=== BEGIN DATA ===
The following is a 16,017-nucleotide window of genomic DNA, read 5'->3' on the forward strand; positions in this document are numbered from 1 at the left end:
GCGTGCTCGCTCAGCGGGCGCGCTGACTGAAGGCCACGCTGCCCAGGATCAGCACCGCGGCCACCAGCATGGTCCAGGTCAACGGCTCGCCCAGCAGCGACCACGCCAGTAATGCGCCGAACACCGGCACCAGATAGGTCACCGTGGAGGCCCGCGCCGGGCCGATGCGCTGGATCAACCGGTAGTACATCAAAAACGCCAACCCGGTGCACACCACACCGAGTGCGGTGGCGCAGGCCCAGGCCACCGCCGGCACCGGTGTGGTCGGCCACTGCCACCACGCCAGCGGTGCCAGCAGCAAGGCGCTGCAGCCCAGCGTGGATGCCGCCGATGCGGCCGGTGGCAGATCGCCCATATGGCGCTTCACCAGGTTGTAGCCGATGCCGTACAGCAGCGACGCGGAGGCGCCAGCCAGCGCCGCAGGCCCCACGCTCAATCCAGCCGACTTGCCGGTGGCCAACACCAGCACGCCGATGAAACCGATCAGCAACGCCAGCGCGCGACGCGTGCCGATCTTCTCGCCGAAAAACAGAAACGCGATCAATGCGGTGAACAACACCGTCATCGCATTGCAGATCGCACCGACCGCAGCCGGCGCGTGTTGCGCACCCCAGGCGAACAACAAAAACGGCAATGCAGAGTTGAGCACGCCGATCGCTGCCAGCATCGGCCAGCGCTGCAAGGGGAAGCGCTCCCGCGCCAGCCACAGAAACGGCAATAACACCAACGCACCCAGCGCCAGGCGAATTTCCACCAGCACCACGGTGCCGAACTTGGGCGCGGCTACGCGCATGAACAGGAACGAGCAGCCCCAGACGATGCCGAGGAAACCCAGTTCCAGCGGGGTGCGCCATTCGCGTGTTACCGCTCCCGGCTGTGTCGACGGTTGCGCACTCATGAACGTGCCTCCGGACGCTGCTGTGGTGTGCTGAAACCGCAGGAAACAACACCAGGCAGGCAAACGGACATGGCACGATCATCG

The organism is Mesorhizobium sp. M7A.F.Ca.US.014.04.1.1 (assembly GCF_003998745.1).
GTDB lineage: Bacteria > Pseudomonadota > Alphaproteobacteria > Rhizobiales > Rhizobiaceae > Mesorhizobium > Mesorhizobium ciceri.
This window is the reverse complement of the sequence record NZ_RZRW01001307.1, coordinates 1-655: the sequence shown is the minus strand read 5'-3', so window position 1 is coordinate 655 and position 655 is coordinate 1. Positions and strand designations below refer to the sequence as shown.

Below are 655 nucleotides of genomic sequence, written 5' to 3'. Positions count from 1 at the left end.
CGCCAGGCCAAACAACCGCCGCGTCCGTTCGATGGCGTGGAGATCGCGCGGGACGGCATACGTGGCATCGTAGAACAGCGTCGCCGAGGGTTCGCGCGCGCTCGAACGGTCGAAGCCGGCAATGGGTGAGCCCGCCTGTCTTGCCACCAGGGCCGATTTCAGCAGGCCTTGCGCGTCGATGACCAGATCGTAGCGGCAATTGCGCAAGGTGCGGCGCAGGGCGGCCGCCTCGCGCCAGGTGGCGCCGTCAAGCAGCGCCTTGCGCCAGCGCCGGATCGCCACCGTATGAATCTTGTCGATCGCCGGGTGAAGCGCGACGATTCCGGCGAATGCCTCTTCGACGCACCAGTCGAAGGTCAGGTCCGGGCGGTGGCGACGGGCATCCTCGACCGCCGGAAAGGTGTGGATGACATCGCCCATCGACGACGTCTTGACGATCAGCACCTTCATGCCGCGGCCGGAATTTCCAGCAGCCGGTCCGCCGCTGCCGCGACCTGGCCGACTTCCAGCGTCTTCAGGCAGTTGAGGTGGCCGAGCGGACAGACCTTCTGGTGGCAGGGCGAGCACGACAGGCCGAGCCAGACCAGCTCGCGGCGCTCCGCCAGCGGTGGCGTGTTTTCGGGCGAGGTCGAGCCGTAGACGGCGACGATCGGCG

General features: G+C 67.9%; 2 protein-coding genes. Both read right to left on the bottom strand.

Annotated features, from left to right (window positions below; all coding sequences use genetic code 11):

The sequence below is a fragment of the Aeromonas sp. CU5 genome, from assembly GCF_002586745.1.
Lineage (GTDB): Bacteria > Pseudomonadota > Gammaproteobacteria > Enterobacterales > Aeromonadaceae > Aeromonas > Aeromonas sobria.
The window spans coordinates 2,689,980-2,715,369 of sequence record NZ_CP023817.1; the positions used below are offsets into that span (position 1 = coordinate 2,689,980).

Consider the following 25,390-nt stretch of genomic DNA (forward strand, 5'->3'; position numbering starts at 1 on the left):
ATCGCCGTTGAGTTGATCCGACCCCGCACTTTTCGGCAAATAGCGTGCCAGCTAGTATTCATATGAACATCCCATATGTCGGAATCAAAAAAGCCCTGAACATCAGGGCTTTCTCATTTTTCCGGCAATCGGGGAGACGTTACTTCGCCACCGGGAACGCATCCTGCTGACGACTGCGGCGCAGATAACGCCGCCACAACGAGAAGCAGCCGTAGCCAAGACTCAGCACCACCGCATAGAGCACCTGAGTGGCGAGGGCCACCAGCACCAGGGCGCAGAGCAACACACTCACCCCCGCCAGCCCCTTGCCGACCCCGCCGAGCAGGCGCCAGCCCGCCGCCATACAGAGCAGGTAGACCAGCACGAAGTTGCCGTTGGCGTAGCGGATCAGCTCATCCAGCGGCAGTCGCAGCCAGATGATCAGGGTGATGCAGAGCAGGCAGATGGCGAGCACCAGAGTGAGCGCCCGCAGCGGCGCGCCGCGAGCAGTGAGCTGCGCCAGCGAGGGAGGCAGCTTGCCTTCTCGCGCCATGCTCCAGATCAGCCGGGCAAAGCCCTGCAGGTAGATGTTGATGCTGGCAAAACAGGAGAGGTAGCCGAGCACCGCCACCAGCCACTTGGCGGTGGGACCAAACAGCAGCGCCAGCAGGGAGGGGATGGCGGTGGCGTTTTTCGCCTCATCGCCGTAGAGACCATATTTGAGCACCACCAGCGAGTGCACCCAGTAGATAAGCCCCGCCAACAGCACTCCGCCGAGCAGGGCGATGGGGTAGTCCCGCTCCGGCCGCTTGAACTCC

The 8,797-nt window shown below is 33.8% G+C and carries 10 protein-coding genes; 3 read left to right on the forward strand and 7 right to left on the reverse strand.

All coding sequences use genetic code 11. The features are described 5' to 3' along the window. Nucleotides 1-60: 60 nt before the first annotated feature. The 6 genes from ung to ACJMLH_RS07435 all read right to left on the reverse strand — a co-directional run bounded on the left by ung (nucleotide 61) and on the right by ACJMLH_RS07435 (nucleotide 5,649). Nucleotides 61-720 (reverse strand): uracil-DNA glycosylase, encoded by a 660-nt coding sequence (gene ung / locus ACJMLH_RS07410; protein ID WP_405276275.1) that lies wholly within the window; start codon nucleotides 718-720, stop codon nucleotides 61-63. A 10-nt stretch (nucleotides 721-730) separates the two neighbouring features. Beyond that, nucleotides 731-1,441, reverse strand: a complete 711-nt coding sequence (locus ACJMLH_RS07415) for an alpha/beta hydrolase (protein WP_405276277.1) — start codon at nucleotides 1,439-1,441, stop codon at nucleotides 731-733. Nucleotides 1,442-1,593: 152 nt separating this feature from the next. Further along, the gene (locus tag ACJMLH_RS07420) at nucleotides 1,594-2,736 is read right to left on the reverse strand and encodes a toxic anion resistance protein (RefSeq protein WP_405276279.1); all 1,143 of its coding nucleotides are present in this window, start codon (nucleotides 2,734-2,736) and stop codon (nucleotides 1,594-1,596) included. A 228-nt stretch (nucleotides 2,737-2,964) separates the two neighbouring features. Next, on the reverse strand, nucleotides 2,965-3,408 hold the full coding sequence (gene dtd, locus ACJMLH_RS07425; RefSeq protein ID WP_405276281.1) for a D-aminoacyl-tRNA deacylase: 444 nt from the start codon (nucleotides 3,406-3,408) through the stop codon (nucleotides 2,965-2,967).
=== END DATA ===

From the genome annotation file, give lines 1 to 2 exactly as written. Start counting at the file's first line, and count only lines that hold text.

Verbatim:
The following is a 16,017-nucleotide window of genomic DNA, read 5'->3' on the forward strand; positions in this document are numbered from 1 at the left end:
GCGTGCTCGCTCAGCGGGCGCGCTGACTGAAGGCCACGCTGCCCAGGATCAGCACCGCGGCCACCAGCATGGTCCAGGTCAACGGCTCGCCCAGCAGCGACCACGCCAGTAATGCGCCGAACACCGGCACCAGATAGGTCACCGTGGAGGCCCGCGCCGGGCCGATGCGCTGGATCAACCGGTAGTACATCAAAAACGCCAACCCGGTGCACACCACACCGAGTGCGGTGGCGCAGGCCCAGGCCACCGCCGGCACCGGTGTGGTCGGCCACTGCCACCACGCCAGCGGTGCCAGCAGCAAGGCGCTGCAGCCCAGCGTGGATGCCGCCGATGCGGCCGGTGGCAGATCGCCCATATGGCGCTTCACCAGGTTGTAGCCGATGCCGTACAGCAGCGACGCGGAGGCGCCAGCCAGCGCCGCAGGCCCCACGCTCAATCCAGCCGACTTGCCGGTGGCCAACACCAGCACGCCGATGAAACCGATCAGCAACGCCAGCGCGCGACGCGTGCCGATCTTCTCGCCGAAAAACAGAAACGCGATCAATGCGGTGAACAACACCGTCATCGCATTGCAGATCGCACCGACCGCAGCCGGCGCGTGTTGCGCACCCCAGGCGAACAACAAAAACGGCAATGCAGAGTTGAGCACGCCGATCGCTGCCAGCATCGGCCAGCGCTGCAAGGGGAAGCGCTCCCGCGCCAGCCACAGAAACGGCAATAACACCAACGCACCCAGCGCCAGGCGAATTTCCACCAGCACCACGGTGCCGAACTTGGGCGCGGCTACGCGCATGAACAGGAACGAGCAGCCCCAGACGATGCCGAGGAAACCCAGTTCCAGCGGGGTGCGCCATTCGCGTGTTACCGCTCCCGGCTGTGTCGACGGTTGCGCACTCATGAACGTGCCTCCGGACGCTGCTGTGGTGTGCTGAAACCGCAGGAAACAACACCAGGCAGGCAAACGGACATGGCACGATCATCG